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Tribe to summon Rincon from Triple-A

Rincon will join Tribe on Wednesday

DETROIT -- The CC Sabathia trade left the Indians with an open spot on their 25-man roster, which they will fill on Wednesday with reliever Juan Rincon. As for who will take Sabathia's rotation spot in the short term, that remains a mystery.

Rincon, the former setup man for the Twins who was signed to a Minor League deal last month, went 0-1 with a 6.75 ERA in four appearances for Triple-A Buffalo. He struck out four and walked three in 5 1/3 innings.

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The Twins cut the 29-year-old Rincon after he put up a 5.44 ERA over the last two seasons. Before 2007, though, he was a reliable late-inning arm, posting a 2.93 ERA between 2003 and '06.

Manager Eric Wedge sounded encouraged by the reports on Rincon, if not the numbers.

"He's showing a good arm, a good slider," Wedge said. "He has tremendous late-inning experience, and this is a good opportunity to get him in the mix."

But the Indians have another roster move looming, as they'll need a starter for Saturday's game against the Rays.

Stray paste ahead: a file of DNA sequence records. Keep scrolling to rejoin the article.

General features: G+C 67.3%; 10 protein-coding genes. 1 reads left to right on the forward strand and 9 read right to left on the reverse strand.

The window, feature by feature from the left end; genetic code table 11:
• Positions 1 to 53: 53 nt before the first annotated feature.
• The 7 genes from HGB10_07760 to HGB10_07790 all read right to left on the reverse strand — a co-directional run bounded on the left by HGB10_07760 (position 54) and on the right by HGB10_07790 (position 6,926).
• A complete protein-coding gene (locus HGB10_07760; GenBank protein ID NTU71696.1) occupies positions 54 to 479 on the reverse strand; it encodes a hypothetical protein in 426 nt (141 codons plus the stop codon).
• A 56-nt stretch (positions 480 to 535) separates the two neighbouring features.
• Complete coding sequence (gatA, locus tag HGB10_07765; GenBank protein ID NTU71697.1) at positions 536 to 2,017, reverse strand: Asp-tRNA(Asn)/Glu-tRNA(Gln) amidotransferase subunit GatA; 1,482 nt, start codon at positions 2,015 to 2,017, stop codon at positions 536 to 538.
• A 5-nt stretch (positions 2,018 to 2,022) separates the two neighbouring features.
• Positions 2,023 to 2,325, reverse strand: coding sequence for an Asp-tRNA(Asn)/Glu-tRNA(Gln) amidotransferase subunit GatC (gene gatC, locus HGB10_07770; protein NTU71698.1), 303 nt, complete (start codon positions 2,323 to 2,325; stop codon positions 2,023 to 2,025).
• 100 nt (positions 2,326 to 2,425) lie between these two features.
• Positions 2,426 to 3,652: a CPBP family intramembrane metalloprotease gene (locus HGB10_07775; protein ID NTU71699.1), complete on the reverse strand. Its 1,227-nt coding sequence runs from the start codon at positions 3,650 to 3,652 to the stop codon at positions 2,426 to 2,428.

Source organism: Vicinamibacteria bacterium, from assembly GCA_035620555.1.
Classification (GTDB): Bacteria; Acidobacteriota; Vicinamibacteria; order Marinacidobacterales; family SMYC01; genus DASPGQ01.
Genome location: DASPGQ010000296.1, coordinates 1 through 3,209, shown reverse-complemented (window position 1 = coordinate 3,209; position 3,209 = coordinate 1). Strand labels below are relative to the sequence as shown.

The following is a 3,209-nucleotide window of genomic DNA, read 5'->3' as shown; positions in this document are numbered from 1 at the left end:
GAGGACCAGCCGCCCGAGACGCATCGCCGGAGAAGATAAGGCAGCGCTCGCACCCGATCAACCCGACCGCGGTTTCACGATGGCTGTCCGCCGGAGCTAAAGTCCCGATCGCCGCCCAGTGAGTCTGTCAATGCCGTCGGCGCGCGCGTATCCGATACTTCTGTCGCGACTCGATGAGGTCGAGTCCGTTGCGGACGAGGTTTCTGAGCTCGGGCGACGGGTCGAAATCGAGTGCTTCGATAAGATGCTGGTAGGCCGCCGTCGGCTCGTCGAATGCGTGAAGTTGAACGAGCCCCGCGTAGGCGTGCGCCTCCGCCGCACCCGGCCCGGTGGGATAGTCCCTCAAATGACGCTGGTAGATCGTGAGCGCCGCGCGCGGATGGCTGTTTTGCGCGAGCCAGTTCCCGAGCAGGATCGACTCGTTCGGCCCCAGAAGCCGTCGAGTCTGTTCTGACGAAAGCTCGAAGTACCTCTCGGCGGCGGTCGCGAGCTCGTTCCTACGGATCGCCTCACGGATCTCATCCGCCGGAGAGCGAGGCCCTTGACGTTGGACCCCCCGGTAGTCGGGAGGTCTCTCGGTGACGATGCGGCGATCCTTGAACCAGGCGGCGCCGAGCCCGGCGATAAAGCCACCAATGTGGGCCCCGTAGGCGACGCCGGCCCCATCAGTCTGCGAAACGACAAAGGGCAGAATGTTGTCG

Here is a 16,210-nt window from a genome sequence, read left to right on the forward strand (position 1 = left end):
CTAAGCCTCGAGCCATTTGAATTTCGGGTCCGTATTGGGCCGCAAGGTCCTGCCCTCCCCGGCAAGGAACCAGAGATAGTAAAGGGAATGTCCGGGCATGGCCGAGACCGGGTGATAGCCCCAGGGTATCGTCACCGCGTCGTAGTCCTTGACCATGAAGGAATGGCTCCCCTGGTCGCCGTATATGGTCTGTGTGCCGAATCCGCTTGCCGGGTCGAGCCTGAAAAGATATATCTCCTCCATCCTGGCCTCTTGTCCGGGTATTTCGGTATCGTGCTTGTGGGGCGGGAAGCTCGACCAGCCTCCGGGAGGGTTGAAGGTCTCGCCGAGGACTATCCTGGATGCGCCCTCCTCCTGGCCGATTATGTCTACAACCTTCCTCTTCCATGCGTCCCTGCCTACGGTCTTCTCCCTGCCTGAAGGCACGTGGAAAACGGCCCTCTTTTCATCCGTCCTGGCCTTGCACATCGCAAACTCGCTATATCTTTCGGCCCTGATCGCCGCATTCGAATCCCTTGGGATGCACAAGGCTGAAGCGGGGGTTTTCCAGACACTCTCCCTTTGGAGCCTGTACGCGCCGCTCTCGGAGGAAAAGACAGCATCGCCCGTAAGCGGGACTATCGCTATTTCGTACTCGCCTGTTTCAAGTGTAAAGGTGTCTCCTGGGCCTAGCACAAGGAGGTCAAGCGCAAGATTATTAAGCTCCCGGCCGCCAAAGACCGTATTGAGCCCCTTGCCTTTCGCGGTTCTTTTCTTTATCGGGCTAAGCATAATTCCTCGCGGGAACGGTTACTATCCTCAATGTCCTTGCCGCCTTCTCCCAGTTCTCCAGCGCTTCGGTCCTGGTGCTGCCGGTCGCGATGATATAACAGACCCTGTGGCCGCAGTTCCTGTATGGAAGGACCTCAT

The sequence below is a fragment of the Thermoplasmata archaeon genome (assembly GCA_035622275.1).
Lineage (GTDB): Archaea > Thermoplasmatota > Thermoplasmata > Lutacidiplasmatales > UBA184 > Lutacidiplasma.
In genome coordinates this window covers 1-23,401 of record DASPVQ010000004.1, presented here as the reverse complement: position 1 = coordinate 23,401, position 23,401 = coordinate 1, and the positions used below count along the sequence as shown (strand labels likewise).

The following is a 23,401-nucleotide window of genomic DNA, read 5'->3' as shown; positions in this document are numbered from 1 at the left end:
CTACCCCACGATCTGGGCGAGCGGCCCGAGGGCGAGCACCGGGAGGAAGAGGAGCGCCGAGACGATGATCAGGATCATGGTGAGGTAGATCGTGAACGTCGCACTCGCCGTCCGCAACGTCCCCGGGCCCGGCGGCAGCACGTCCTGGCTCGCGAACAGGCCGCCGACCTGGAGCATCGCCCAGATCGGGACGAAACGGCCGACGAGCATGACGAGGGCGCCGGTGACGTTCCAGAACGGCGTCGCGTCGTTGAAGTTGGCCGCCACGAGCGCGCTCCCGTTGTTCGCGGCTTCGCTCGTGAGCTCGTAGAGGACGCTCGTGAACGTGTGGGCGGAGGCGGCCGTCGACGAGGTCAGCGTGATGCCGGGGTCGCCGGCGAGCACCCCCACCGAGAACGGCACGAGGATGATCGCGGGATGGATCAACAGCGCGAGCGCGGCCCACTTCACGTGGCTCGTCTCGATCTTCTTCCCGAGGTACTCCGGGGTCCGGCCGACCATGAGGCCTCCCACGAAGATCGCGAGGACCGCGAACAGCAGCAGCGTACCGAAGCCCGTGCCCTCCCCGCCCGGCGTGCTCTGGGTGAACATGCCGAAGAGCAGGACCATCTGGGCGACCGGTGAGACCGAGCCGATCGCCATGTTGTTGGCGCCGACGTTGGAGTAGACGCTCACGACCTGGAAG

Fausto Carmona (left hip strain) threw another bullpen session on Tuesday and should be ready for a simulated game Thursday, followed by a rehab assignment. But he won't be ready to rejoin the Indians until after the All-Star break, so a spot starter is needed for at least one outing.

Contrary to previous reports, that starter won't be veteran Jeff Weaver, who was signed to a Minor League deal last week. The Indians want Weaver, who was cut by the Brewers from Triple-A Nashville on June 11, to get some innings under his belt before he's considered as an option.

Left-hander Dave Huff (2-2, 3.79 ERA), who jumped from Double-A Akron to Buffalo earlier this season, is also not an option, since the Indians don't want to over-accelerate his development.

That leaves right-handers Matt Ginter (6-6, 4.27) and Dan Reichert (1-3, 4.40) and left-hander John Halama (4-2, 5.66) as possibilities for the Saturday start. Or, as Wedge described the candidates, "guys who have been around for a while."

Anthony Castrovince is a reporter for MLB.com. This story was not subject to the approval of Major League Baseball or its clubs.

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